Who’s Leading Who?
I took a walk with my four-year-old son the other day. We do that a lot. He was telling me about his friend at preschool who was crying for his mommy. I asked him if he told his friend it would be okay. He said he did and that he was glad his friend stopped crying. He continued to tell me about his day, how we played with blocks and a garbage truck.
I treasure the time that we have together because I know that it’s going to come to an end sooner than I would like. Not immediately, of course, but he’s growing up and I know the time will go fast. It’s funny how with my first child I was so excited to go into all the new phases, but, now on my fourth and probably last, I’m sad for everything to go so quickly.
Being a parent is an interesting thing. You know you are supposed to teach and help mold your child into a responsible adult. We find ourselves leading our children along, trying to do the best we can. However, every now and then, you take a step back and realize that maybe you’re not doing as much of the teaching as you thought you were.
Faults and Weaknesses
Children have a way of bringing out the best and worst in their parents. I know mine do. As it turns out, I don’t have as much patience as I once thought I had. All it takes is two of my four children coming into the kitchen while I’m making dinner at different times to ask me what we’re having and then complaining about it, for me to ban everyone from the kitchen, even the well-meaning helpers. Then, of course, I find chores for everyone to do while I finish cooking.
It also turns out that I was quite the parent judger before I had children of my own. I was sure my children would never talk back, fight with one another in public, and would taste all the food on their plate. It makes me smile now. I didn’t know what I didn’t know and that’s okay. We are all learning.
Perhaps that’s one of the reasons we are meant to be parents, to show us some of our weaknesses that may otherwise remain hidden. Seeing myself through my 12-year-old daughter’s eyes gives me a good look at where I fall short. Some of those weaknesses aren’t as major as she thinks they are, but some are areas where I definitely need to improve.
I am grateful for the opportunity that I have to change and grow as a parent.
Intents of the Heart
Another lesson I continually learn from my children is to try to see the intents of the heart. Most of the time, they have good intentions for the things that they do. I’m not talking about the times they’re fighting with their little brother or sister over a Lego, but the times they spill milk all over the floor because they were trying to help their little brother get his cereal in the morning.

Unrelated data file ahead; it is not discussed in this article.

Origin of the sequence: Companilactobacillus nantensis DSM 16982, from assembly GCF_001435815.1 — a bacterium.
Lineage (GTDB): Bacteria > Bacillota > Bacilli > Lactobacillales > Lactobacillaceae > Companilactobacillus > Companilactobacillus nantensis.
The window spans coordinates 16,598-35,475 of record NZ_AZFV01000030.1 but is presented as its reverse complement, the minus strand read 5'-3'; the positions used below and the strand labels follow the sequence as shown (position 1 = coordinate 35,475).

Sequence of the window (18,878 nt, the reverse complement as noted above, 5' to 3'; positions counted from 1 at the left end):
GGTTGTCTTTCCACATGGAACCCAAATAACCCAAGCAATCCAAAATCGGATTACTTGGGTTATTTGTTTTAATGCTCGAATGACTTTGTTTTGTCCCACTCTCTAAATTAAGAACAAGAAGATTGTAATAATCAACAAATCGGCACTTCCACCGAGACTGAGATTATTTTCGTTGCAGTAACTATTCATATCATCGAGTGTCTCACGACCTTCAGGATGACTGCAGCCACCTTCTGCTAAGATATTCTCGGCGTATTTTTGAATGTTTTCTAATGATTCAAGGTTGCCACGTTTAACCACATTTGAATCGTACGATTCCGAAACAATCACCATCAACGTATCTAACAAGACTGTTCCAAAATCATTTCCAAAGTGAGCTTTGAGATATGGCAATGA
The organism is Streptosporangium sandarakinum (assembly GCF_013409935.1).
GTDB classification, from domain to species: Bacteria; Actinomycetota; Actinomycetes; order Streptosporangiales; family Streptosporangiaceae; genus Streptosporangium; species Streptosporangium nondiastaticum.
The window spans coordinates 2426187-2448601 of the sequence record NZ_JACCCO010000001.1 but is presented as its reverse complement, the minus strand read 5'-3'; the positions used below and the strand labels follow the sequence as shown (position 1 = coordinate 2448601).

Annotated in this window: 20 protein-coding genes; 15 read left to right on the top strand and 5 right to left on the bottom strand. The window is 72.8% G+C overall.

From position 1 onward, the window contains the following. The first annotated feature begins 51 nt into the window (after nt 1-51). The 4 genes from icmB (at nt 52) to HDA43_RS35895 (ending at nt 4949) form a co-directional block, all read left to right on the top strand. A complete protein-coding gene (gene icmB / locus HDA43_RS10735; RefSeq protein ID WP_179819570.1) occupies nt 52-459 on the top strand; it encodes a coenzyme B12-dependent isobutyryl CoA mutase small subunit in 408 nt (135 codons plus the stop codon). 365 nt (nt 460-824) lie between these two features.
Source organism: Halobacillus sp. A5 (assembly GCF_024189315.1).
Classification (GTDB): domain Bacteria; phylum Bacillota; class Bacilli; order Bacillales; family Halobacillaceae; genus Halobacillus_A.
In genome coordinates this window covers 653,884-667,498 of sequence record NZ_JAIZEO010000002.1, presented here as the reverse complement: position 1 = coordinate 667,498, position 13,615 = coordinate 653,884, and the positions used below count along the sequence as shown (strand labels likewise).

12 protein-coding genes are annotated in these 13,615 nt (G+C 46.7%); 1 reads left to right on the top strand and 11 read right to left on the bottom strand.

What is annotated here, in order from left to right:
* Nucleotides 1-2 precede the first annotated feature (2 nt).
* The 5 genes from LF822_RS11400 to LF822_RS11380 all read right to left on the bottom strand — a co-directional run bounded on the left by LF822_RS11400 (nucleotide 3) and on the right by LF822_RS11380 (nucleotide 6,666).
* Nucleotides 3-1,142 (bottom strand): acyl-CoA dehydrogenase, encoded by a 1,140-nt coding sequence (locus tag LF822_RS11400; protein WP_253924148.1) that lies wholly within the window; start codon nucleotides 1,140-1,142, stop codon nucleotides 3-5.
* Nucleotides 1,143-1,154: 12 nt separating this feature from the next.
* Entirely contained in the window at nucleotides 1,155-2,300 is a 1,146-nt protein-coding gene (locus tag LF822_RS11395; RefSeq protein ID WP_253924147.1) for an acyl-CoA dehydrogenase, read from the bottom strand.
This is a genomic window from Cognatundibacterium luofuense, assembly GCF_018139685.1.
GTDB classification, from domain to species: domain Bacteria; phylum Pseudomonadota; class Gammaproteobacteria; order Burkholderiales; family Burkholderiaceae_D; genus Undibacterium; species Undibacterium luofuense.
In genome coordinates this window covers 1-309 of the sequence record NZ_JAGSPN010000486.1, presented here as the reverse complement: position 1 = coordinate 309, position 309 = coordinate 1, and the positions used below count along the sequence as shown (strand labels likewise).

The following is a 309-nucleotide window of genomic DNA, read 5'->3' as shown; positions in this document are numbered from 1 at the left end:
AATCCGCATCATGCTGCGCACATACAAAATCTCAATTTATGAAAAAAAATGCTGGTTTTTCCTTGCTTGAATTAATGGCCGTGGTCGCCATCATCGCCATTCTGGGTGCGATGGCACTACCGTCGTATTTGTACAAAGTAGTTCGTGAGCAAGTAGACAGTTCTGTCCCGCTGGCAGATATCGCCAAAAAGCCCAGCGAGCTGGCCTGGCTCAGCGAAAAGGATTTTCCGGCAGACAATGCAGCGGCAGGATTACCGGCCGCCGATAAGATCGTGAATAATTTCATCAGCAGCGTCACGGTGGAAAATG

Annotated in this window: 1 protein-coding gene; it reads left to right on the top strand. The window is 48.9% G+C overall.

Or like the time my younger daughter was late getting ready for school because she packed her big sister’s lunch for her, and when I found two baskets full of laundry wadded up in little balls all over my bed because my four-year-old folded clothes for me.
It’s easy to get mad at the results if we ignore the intentions. I found this to not only be true with children but adults as well. Many times the heart is in the right place if we take the time to see it. Rash decisions, impatience, and ignorance can sometimes lead us to make harsh judgments.
Leading and Guiding
As I was taking that walk with my son, I looked down at our hands. His small fingers were enveloped in mine with complete trust. Sometimes he trips on a stick or rock but I catch him before he falls. Once in a while, he’ll fall hard enough that I can’t stop him from losing a grip on my hand, which results in scratches, bruises, and occasionally blood.
But I pick him up, brush him off, and wipe away any tears.
As an adult, there have been times I would’ve given anything to have my mom still nearby so I could hold her hand to keep me from stumbling. There are other times, I would’ve liked to have her there whispering in my ear to keep me from making the mistakes that caused me stumble in the first place.
I believe that we don’t have to walk alone. I believe there is always Someone there waiting to take our hand if we’re willing to reach out – a hand that will catch you when us when we fall, a hand that will lift us when we stumble so hard badly that we think we can never get up on our own.
It takes trust and faith. Just like my little guy reaching up to hold my hand, we have to reach our hand out for help when we need it. It’s there if were willing to take it.
Parenthood is a Funny Thing
I’ve said it before and I’m sure I’ll say it again but, parenthood is a funny thing. Of course, it’s for us to raise and teach children but it seems to me that an even bigger part of it is to make us better people.
My experience as a parent has made me more compassionate, patient, and willing to serve others. Watching my children gives me the opportunity to see the world through their eyes, but with an adult’s understanding.
I am grateful for my children, simply for being the wonderful people that they are. I am also grateful for the opportunity being their parent gives me to grow, change, and improve.
Hopefully, one day they will forgive me for my mistakes and realize that I was stumbling along with them, doing the best I could, and learning to be a better person.